Innovation & Research is going to do state-of-the-art and state-of-the-market surveys before comparing existing solutions. This will be help entities in the Group like Gares & Connexions, Transilien, and Voyages- Sncf.com that are developing chatbots independently. To encourage exchanges and pooling, Innovation & Research (along with the Digital department of e-sncf) plans to contribute to the creation of a community for these entities and provide them with its expertise in certain technical aspects such as language processing.
The foundations of a disruptive technology
After the high-speed train revolution, SNCF intends to maintain its lead by successfully applying artificial intelligence in several areas. Here are three.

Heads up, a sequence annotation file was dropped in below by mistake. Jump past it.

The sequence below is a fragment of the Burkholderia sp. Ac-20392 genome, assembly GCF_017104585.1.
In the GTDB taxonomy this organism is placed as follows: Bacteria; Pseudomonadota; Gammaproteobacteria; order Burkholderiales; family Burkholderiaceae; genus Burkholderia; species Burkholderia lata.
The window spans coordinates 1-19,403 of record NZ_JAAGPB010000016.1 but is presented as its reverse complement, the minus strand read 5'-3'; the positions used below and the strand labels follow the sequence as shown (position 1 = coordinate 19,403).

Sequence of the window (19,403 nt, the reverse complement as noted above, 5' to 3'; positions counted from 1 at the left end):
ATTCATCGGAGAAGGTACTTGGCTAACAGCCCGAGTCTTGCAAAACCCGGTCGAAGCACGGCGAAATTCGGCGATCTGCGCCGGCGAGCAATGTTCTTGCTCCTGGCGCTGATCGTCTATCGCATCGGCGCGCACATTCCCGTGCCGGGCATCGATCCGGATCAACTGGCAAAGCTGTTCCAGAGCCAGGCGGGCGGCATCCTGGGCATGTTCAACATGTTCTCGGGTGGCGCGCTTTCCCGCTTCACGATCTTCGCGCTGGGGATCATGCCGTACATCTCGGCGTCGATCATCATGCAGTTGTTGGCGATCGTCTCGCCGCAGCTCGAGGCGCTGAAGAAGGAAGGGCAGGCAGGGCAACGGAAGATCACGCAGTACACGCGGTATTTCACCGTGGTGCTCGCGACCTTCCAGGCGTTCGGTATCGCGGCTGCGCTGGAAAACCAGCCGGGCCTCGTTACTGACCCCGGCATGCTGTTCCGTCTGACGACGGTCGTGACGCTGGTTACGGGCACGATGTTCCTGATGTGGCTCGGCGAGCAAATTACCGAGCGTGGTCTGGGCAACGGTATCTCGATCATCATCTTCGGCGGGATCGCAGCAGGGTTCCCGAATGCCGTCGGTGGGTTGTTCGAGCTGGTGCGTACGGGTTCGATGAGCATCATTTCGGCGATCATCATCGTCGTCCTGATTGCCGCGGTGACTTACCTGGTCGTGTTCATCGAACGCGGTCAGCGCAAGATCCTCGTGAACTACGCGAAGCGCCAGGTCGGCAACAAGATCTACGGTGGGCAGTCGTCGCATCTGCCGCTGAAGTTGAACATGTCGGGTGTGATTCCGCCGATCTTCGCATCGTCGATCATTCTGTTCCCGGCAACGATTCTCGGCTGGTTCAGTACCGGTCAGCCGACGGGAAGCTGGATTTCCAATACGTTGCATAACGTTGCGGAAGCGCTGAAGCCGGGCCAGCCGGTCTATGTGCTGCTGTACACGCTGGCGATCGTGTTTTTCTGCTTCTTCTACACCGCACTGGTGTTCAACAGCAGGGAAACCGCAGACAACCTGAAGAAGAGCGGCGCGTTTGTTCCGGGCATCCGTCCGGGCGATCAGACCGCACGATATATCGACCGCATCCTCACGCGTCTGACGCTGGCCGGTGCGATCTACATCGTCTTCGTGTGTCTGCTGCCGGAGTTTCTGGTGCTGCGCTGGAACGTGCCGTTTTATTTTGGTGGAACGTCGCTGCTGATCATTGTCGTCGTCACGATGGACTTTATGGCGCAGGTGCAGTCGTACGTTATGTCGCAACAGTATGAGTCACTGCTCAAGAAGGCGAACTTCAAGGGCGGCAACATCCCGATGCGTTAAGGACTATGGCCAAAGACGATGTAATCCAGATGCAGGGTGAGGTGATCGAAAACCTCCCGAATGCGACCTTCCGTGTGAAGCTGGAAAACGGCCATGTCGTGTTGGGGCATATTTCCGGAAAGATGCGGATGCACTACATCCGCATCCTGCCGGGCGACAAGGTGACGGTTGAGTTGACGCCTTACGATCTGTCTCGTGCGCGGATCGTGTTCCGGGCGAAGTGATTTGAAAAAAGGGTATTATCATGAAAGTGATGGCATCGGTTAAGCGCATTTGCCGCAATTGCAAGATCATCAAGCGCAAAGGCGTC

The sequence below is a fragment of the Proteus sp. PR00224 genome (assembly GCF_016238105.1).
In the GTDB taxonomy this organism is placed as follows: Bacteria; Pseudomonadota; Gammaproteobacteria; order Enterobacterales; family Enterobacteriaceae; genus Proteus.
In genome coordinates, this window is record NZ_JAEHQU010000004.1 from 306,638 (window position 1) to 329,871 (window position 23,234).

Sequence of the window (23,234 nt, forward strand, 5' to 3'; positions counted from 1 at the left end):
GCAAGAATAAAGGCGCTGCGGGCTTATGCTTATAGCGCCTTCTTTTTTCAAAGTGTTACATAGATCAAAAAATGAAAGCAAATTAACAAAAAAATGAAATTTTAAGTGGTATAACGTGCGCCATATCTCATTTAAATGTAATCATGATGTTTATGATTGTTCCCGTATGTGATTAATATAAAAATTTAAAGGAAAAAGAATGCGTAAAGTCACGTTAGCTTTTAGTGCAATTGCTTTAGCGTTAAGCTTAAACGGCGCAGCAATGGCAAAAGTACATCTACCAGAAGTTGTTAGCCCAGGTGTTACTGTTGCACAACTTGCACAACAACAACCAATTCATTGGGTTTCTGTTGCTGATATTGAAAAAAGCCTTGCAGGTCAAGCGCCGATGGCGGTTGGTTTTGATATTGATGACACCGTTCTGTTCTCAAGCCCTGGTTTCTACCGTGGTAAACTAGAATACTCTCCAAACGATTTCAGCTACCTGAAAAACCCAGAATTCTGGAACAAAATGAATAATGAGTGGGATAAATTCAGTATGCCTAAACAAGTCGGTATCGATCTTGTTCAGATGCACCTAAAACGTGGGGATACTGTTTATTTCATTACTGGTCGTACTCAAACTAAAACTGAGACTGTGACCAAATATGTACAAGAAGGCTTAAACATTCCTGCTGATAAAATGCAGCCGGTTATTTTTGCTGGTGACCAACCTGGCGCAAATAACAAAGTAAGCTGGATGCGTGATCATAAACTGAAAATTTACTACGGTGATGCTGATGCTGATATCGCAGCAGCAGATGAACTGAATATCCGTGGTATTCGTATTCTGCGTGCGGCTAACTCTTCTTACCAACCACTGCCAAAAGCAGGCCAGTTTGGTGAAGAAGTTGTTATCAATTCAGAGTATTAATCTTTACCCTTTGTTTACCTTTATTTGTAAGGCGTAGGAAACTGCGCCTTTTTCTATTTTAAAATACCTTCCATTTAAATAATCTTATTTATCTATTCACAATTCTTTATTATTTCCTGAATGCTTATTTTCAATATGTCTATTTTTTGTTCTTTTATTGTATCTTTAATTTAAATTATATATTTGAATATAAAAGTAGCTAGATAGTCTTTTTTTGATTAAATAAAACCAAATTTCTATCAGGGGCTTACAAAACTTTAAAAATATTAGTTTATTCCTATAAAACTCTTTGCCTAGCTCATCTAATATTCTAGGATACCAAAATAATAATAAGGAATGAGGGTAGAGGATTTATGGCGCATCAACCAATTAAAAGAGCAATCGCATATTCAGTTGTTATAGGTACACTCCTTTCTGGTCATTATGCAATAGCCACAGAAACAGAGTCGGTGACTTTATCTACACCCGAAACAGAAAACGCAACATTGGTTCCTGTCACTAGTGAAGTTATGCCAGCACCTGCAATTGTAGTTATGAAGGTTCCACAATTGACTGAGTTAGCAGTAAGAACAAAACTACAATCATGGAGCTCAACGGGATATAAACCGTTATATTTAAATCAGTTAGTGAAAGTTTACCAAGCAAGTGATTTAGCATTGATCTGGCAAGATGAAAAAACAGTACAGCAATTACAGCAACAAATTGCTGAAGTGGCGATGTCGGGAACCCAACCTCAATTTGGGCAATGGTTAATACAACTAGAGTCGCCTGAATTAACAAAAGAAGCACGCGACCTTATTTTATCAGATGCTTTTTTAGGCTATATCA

1. To spot defective pantographs
The aim of SNCF Réseau’s CAFEINE (CAaméraFErroviaire à Intelligence NEuronale ») project is to automatically detect pantograph degradation on trains in motion that could lead to a broken catenary.
The idea is to develop a unit consisting of cameras hooked up to a local network of artificial neurons. “Like a computer terminal endowed with local intelligence, the unit analyses the images and transmits only the relevant information. It is a self-learning system”, explains Alain Rivero, the IT specialist at SNCF Réseau who initiated the project. Three prototypes have been produced with the company GlobalSensing Technologies since 2015. The latest has only two cameras the size of tennis balls, unique characteristics in the market, as is the way in which they work. Eight units are being tested now. Installed on gantries over the tracks, they can detect pantograph defects on trains travelling at 160 km/h. Eurotunnel and Deutsche Bahn are already interested in testing them. “We are targeting industrialisation at strategic locations in the Paris region in 2018”, says Rivero.